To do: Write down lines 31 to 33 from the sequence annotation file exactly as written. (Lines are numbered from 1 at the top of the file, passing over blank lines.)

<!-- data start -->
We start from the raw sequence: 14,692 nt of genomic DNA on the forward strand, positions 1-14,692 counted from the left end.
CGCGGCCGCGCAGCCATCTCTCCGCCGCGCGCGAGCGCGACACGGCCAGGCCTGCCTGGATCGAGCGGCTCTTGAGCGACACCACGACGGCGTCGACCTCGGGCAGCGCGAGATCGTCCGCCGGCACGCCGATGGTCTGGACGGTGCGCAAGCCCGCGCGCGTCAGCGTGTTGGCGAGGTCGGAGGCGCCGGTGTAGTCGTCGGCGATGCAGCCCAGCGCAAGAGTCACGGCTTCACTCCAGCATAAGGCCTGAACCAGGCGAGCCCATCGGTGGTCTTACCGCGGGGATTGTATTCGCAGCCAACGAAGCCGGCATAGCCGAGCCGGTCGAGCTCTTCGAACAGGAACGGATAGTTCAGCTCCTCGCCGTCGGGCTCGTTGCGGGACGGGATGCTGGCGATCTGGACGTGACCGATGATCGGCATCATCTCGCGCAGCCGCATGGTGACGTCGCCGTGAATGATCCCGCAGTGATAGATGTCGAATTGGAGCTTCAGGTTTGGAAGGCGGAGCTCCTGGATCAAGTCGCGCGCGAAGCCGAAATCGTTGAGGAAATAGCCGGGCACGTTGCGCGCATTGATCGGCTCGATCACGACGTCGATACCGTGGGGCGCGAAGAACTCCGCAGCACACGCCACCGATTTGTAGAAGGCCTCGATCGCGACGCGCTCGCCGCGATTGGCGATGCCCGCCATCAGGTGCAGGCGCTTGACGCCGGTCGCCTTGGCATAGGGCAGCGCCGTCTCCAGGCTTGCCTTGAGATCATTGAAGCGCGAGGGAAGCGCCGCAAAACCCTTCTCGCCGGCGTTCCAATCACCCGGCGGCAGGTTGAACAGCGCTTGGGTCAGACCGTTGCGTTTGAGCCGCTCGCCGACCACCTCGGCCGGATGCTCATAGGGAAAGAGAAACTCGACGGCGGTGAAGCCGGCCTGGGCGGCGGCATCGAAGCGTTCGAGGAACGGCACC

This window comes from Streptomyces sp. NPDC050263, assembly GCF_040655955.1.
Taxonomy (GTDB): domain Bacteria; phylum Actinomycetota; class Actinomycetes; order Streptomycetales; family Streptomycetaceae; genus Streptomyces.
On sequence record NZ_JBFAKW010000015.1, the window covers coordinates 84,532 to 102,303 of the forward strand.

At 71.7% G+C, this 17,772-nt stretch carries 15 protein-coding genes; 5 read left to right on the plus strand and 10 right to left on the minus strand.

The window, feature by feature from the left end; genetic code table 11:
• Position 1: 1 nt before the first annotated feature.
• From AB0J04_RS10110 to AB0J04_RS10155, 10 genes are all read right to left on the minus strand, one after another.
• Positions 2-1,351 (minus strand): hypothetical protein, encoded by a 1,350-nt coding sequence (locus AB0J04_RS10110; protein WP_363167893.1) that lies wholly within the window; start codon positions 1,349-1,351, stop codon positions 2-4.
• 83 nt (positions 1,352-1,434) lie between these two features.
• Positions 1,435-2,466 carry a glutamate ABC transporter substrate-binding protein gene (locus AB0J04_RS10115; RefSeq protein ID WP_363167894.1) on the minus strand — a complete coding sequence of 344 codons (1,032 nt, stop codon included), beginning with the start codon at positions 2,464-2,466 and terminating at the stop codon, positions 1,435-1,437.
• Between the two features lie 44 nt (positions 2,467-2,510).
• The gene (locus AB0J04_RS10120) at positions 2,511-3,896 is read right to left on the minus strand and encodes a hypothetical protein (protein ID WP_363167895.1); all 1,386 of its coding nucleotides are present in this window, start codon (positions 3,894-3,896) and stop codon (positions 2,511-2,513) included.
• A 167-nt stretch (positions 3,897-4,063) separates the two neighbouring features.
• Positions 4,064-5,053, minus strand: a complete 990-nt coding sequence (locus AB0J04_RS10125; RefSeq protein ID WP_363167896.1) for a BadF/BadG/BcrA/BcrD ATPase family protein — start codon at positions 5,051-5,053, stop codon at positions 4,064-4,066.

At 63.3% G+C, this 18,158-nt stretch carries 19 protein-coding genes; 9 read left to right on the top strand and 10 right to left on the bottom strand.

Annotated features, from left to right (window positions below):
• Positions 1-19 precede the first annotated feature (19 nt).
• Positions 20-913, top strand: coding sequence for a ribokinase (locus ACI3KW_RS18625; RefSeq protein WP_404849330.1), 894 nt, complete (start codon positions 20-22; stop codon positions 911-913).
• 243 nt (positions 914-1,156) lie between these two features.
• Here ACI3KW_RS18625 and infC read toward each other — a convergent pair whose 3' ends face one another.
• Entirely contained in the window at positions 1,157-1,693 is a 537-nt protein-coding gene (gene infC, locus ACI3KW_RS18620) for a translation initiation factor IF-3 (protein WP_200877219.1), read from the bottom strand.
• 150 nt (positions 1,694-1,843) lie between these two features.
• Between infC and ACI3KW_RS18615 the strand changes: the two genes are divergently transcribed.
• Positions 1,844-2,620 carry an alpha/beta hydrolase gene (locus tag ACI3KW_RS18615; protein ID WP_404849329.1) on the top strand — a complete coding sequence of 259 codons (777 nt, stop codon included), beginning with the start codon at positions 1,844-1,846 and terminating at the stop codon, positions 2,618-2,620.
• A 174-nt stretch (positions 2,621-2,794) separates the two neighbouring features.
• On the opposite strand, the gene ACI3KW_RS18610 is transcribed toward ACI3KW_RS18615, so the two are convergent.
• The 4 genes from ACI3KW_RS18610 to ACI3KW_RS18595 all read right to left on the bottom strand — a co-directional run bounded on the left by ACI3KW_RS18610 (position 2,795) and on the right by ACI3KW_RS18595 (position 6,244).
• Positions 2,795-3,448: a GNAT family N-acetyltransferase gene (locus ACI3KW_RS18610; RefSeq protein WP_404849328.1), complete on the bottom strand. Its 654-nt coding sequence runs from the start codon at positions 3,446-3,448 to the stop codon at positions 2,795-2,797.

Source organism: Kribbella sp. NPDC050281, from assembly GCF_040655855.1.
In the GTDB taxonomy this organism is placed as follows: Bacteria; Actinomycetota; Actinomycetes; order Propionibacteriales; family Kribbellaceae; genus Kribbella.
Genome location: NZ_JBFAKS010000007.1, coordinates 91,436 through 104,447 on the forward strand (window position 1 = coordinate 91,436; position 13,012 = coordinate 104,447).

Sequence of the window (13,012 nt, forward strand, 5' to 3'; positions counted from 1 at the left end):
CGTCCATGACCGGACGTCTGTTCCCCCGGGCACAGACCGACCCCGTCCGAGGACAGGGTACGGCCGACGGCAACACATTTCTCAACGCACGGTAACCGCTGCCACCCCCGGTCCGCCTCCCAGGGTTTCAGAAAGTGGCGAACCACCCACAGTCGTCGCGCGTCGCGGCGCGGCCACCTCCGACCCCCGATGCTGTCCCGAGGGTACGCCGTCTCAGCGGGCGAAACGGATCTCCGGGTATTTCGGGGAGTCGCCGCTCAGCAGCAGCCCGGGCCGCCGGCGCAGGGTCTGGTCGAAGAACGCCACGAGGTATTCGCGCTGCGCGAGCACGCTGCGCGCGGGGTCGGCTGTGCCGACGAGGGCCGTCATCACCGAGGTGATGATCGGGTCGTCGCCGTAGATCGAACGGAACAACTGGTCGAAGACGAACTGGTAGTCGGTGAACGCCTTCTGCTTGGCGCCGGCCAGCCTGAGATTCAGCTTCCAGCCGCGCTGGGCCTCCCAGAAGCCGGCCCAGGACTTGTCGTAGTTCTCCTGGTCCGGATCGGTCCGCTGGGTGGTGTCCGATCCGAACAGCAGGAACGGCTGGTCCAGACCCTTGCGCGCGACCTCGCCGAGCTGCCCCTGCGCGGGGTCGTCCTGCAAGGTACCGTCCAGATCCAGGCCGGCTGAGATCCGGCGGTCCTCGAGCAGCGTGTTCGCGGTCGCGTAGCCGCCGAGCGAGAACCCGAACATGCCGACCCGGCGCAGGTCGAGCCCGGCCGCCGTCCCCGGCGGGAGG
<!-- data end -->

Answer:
Source organism: Kribbella sp. NPDC050281, from assembly GCF_040655855.1.
In the GTDB taxonomy this organism is placed as follows: Bacteria; Actinomycetota; Actinomycetes; order Propionibacteriales; family Kribbellaceae; genus Kribbella.
Genome location: NZ_JBFAKS010000007.1, coordinates 91,436 through 104,447 on the forward strand (window position 1 = coordinate 91,436; position 13,012 = coordinate 104,447).